We believe that God played a part in the developing of our particular tastes in art, mathematics and music. Similarly, we believe that God guided evolution toward "humans". Could evolution have produced intelligent beings by itself? Of course. Could it have produced humans by itself? Yes. Did it? We don't believe so, based on our faith. The two claims are exactly analogous to one another.

Summary: Evolution could have produced intelligent agents with affinities for art, math and music all by itself. This means that humans, along with our meaningful experiences, could have been produced by blind evolution alone. It is our faith, not scientfic necessity, which persuades us to believe that such was not the case.


As you read E.O. Wilson's "Human Nature" you come to realize that our tastes in visual, aubible and edible art are actually powerful evidences for evolution, not against it.  

Posted by Jeffrey Giliam

5/23/2005 02:13:00 PM  


I've never read any of Wilson's writings, so I can't commment very intelligently on evolutionary psychology. I do know that some within the scientific community criticize evolutionary psychology--my understanding is they think it is not grounded well enough in experimental evidence.

I'm not rejecting your arguments--I just want to make sure you aren't overplaying your argument, since EP has critics. That's all. 

Posted by Jared

5/23/2005 02:30:00 PM  

I understand that. Usually the critics of EP get upset by those who would convert EP into genetic determinism. GD is false, but EP does show that a lot of what we experience and are inclined to do are highly influenced by our genes. But again, GD is false. Make no mistake in that. 

Posted by Jeffrey Giliam

5/23/2005 03:09:00 PM  

I interpret Elder Packer a little differently than does Jeffrey, and the two of us have discussed some of those differences here .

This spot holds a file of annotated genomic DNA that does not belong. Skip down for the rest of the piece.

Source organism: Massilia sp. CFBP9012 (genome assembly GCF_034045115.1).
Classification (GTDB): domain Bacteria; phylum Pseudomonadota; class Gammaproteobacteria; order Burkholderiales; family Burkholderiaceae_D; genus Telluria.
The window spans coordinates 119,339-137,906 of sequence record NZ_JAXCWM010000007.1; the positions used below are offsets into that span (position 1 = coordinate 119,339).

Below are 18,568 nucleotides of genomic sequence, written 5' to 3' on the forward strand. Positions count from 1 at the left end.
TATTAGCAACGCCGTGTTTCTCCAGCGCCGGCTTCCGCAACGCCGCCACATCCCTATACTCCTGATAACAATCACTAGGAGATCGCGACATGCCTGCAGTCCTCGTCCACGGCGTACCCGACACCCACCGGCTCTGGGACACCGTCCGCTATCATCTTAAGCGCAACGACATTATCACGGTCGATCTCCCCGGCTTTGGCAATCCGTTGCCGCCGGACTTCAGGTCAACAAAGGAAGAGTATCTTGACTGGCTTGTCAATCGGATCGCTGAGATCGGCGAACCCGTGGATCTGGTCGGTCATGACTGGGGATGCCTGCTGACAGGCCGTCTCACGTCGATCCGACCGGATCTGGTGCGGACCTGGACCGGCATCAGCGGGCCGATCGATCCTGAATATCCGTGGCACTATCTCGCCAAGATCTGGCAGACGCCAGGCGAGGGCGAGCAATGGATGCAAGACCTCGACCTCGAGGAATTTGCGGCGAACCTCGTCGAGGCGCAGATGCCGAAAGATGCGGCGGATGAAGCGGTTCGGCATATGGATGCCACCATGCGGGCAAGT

In my view, it will help us to understand Elder Packer more clearly if we look at a complete paragraph, beginning with the last sentence Jeffrey quoted in para. 2, above:

"After the transformation caused by the Fall, bodies of flesh and bone and blood  (unlike our spirit bodies), would not endure forever. Somehow the ingredient blood carried with it a limit to life. It was as though a clock were set and a time given. Thereafter, all living things moved inexorably toward mortal or temporal death. Temporal, I repeat, means temporary" (Boyd K. Packer, "The Law and the Light," The Book of Mormon: Jacob through Words of Mormon, to Learn with Joy, Provo, Utah: Religious Studies Center, BYU, 1990, 14).

Jeffrey claims death came for Adam and Eve at the fall.

Elder Packer claims death came for all living things at the fall.

"Remember," said Elder Packer, "the scriptures speak of the spirit in animals and other living things, and of each multiplying after its own kind (D&C 77:2; 2 Nephi 2:22; Moses 3:9; Abr 4:11-12, 24)." (Ibid., 21.)

I think that says remember what the scriptures say about animals and see 2 Nephi 2:22. Whoa, stop right there! Did Elder Packer say "animals and other living things" and mention 2 Nephi 2:22 in the same sentence?